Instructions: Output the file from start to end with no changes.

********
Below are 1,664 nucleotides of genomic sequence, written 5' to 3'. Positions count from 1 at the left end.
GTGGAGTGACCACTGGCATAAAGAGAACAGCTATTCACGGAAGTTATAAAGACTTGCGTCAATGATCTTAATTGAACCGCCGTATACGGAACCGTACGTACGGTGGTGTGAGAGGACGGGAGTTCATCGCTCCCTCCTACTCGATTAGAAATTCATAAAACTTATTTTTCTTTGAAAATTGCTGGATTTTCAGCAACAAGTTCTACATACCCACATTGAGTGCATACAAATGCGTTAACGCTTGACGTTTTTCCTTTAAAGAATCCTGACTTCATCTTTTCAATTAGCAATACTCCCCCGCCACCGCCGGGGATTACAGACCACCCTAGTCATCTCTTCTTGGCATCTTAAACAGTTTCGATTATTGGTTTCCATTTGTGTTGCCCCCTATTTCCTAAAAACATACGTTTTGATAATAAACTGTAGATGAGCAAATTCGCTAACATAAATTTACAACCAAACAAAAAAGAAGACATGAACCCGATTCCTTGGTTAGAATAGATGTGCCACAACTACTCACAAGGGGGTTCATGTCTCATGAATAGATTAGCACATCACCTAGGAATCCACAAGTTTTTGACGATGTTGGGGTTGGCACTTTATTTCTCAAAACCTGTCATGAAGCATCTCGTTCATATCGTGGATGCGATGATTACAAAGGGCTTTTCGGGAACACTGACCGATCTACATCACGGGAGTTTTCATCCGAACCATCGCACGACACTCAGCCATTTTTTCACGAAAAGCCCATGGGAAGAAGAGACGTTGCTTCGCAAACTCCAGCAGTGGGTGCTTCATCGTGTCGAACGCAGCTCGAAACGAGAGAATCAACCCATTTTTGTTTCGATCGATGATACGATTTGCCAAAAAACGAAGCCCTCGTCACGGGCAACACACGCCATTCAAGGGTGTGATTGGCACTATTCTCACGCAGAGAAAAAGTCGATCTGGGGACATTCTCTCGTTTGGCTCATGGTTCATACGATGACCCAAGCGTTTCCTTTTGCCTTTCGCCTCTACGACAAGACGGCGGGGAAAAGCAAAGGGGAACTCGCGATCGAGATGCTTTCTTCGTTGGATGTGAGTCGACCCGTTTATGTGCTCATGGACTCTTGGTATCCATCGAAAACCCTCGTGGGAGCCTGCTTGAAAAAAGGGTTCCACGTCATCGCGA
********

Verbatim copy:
Below are 1,664 nucleotides of genomic sequence, written 5' to 3'. Positions count from 1 at the left end.
GTGGAGTGACCACTGGCATAAAGAGAACAGCTATTCACGGAAGTTATAAAGACTTGCGTCAATGATCTTAATTGAACCGCCGTATACGGAACCGTACGTACGGTGGTGTGAGAGGACGGGAGTTCATCGCTCCCTCCTACTCGATTAGAAATTCATAAAACTTATTTTTCTTTGAAAATTGCTGGATTTTCAGCAACAAGTTCTACATACCCACATTGAGTGCATACAAATGCGTTAACGCTTGACGTTTTTCCTTTAAAGAATCCTGACTTCATCTTTTCAATTAGCAATACTCCCCCGCCACCGCCGGGGATTACAGACCACCCTAGTCATCTCTTCTTGGCATCTTAAACAGTTTCGATTATTGGTTTCCATTTGTGTTGCCCCCTATTTCCTAAAAACATACGTTTTGATAATAAACTGTAGATGAGCAAATTCGCTAACATAAATTTACAACCAAACAAAAAAGAAGACATGAACCCGATTCCTTGGTTAGAATAGATGTGCCACAACTACTCACAAGGGGGTTCATGTCTCATGAATAGATTAGCACATCACCTAGGAATCCACAAGTTTTTGACGATGTTGGGGTTGGCACTTTATTTCTCAAAACCTGTCATGAAGCATCTCGTTCATATCGTGGATGCGATGATTACAAAGGGCTTTTCGGGAACACTGACCGATCTACATCACGGGAGTTTTCATCCGAACCATCGCACGACACTCAGCCATTTTTTCACGAAAAGCCCATGGGAAGAAGAGACGTTGCTTCGCAAACTCCAGCAGTGGGTGCTTCATCGTGTCGAACGCAGCTCGAAACGAGAGAATCAACCCATTTTTGTTTCGATCGATGATACGATTTGCCAAAAAACGAAGCCCTCGTCACGGGCAACACACGCCATTCAAGGGTGTGATTGGCACTATTCTCACGCAGAGAAAAAGTCGATCTGGGGACATTCTCTCGTTTGGCTCATGGTTCATACGATGACCCAAGCGTTTCCTTTTGCCTTTCGCCTCTACGACAAGACGGCGGGGAAAAGCAAAGGGGAACTCGCGATCGAGATGCTTTCTTCGTTGGATGTGAGTCGACCCGTTTATGTGCTCATGGACTCTTGGTATCCATCGAAAACCCTCGTGGGAGCCTGCTTGAAAAAAGGGTTCCACGTCATCGCGA